Wednesday, July 30, 2008
This week's IF theme had me a little stumped, so here goes!
The young Victorian lady hates it when her father, Captain Harry, says, "I am getting canned" and walks out to the outhouse.
She is a modern girl. She told the servants to peel off rid of flowery wallpaper and paint the walls. Her personal maid got rid of the heavy curtains, and the seamstress put a small one in. However, she hates seeing the outhouse and would rather be "canned" using the indoor toilet, although her mother covered it up with a hideous fabric.
I was experimenting with perspective and watercolor. I did OK but still need to improve. I had a photograph of a toilet, so I traced it to some clear paper. However, it kept fading to the background, so I covered it up. The handle is a piece of a card catalog. The flowery thing on the window is part of a perfume bottle carton. And the young lady is from a book of Victorian costumes, which I painted.
Tuesday, July 29, 2008
Yesterday, I received a strange package in the mail. There was no return address, but I assume it's something from Nan Talese, because I received freebies from them in the past.
A strange little DVD. McEwan is reading portions of his novel On Chesil Beach, critics and booksellers relate how the music influences the flow of the novel and how the mores of 1962 are closer to the strict 1950s and other aspects of the novel. We are also shown the actual beach and what an uproar there was in the press when McEwan revealed that he took some pebbles, and he was about to fined $US4000.
I finally read the little blurbs on the dvd. Powell Books (an indie bookstore) in Portland, OR has started Out of the Books Films, to get an insight of authors and their works. They are on their 3rd volume right now. So, I guess it's partly a literature lesson, partly a marketing device, partly a documentary.
In hinterland places like New Orleans (where the authors don't come too often), they would be great to show at book groups, especially if the book is chosen.
I need to look at it again. I am not sure whether to read it or not. I've read mixed reviews about it and am not in the mood to tackle it right now. Maybe in the fall.
Saturday, July 26, 2008
This is one work that I didn't read in high school nor in college. And I am glad that I didn't. Now, with more experience in life (i.e. age), I can appreciate it better.
I bought the 50th anniversary edition, which includes an interview with Mr. Bradbury. He defended the novel as is and wouldn't update it to fit the today's technology. Good for him.
It's still eerie enough for my tastes. And it has the feeling of being in the near future, even though it came out in 1953.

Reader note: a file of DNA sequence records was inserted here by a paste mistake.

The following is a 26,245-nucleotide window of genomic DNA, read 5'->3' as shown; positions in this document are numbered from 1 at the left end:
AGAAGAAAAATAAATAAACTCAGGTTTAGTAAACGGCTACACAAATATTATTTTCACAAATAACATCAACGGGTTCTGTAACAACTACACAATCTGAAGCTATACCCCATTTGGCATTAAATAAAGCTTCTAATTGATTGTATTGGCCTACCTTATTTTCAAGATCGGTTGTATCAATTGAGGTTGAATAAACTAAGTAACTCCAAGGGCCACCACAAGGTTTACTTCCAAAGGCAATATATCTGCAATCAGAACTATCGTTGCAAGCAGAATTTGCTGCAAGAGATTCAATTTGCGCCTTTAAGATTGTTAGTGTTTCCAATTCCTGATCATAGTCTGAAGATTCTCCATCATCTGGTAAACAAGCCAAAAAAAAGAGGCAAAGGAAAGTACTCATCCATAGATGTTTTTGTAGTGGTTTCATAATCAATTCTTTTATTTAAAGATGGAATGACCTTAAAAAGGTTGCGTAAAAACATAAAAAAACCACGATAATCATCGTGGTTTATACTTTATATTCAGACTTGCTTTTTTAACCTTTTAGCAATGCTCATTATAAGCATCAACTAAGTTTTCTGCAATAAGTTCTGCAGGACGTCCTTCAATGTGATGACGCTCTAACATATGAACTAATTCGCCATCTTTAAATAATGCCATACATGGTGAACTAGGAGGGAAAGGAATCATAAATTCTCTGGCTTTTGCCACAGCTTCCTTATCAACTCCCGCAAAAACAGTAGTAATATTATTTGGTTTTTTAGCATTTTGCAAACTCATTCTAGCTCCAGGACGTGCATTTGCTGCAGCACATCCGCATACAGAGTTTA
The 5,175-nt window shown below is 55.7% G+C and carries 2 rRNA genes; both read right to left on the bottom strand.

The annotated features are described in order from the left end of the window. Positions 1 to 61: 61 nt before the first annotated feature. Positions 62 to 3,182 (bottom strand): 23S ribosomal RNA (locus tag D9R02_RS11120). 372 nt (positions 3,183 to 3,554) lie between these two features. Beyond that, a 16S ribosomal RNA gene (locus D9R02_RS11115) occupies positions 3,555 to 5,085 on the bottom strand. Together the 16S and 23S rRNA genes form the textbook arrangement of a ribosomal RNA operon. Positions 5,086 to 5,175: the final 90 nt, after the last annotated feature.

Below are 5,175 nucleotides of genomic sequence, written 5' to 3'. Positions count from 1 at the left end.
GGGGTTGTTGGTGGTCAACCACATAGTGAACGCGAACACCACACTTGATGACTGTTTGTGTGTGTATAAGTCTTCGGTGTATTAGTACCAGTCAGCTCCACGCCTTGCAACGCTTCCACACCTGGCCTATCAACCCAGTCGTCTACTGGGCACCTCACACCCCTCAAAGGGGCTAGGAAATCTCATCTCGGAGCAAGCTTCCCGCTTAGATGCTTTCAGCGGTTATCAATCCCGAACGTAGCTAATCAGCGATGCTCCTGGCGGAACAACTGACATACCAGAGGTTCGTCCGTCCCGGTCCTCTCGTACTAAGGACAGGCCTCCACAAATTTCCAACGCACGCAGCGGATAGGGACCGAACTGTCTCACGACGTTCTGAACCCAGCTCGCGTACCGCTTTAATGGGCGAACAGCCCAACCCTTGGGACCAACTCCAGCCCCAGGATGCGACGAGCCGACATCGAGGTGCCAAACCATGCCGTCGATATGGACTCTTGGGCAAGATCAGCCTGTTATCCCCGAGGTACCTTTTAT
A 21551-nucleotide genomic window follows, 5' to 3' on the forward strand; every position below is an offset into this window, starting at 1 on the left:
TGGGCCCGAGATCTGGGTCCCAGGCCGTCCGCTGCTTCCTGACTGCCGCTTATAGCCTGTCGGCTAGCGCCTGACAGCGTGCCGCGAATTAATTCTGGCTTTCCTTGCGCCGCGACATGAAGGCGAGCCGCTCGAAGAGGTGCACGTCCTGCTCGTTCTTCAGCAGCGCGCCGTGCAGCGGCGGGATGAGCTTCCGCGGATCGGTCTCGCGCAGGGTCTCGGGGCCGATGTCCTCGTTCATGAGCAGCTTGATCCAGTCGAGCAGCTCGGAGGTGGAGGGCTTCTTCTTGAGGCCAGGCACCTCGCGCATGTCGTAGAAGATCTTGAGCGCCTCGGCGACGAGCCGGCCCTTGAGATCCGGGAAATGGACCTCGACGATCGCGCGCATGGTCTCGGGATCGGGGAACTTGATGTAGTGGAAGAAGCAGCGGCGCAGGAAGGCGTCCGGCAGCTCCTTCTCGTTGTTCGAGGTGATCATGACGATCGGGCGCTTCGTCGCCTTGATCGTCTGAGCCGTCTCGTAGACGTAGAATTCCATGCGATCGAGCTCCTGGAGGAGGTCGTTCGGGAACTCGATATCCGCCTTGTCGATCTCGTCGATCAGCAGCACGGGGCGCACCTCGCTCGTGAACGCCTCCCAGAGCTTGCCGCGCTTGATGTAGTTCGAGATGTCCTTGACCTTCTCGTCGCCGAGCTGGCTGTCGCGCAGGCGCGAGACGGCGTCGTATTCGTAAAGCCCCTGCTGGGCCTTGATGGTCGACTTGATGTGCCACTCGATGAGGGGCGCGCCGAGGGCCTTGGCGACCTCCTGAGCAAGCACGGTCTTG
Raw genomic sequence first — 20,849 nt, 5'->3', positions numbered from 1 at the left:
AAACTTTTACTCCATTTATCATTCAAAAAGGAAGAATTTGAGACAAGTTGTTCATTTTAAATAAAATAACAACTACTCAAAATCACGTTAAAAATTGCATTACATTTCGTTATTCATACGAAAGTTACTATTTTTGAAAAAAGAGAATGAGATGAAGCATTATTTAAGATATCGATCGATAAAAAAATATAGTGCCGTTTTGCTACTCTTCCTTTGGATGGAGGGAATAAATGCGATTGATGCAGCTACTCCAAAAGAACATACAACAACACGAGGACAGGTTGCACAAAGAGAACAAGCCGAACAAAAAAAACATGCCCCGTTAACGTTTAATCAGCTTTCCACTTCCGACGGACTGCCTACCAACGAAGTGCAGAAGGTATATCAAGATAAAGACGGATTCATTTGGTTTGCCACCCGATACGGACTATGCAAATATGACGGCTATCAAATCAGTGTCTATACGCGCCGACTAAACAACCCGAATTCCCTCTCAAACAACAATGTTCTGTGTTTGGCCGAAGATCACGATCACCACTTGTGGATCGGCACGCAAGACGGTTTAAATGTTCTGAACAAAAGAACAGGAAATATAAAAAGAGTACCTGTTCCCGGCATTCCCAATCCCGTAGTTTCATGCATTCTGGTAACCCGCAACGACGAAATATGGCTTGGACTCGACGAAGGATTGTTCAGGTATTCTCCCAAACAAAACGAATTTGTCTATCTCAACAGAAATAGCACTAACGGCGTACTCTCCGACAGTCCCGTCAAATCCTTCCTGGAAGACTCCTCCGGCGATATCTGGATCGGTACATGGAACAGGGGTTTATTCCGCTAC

The story takes place in an unnamed Eastern Seaboard city (New York or Boston - since both had subways/ underground rail ) then. Montag is a fireman; he burns homes that have books. Usually someone called the authorities to report these readers.
One night, after getting off work and walking home from the transport station, Clarisse McClellan starts a conversation with him. Montag thinks that she is a strange young lady. She challenges him to think about his work and his surroundings. "How like a mirror, too, her face. Impossible; for how many people did you know refracted your own light to you? ... How rarely did other people's face take of you and throw back to you your own expression, your own innermost trembling thoughts?"
He realizes that he hasn't had a decent conversation in years, ever since the televisor, came into existence. His wife is so addicted to them that she doesn't notice how inane the shows are and really has no life besides watching tv.
Montag steals some books and starts to read: a crime! He finds a former English professor, who waxes eloquently about books. "Do you know that books smell like nutmeg or some spice from a foreign land?...The magic (in books) is only what books say, how they stitched patches of the universe together into one garment for us...This books has pores. It has features. this can go under the microscope. You'd find life under the glass, streaming past in profusion. The more pores, the more truthfully recorded details of life per square inch you can get on a sheet of paper, the more 'literary' you are.
Bradbury wrote this book in an interesting time in history. More news were being uncovered about the Nazis, including how they killed everyone and tried to control the minds of the citizens. Newsreel images of the book burnings in 1933 Berlin must have been fresh in his mind.
Also, television sets were more popular and dropping in prices, so more people could afford to have one in the house. Some of the early shows must have bored Bradbury, and he saw the effects of people watching the tv more than taking time to read. Little did he realize that cable tv, VHS tapes, DVDs, satellite tv, video games, the Internet and reality shows would take even more time away from reading. (Ok, I admit, I watch 3 reality shows, but I still take time to read.)
The Russians and the Communist way of life was also making news at the time. Perhaps this novel is also commentary of controlling minds via tv. What was unforeseen is that some parts of the Patriot Act also are taking away rights also.
This novel is one of the significant novels selected for the Big Read. Find out whether your city will be reading this one.
I just learned about the End of the World Reading Challenge, so it's on the list!
Thursday, July 24, 2008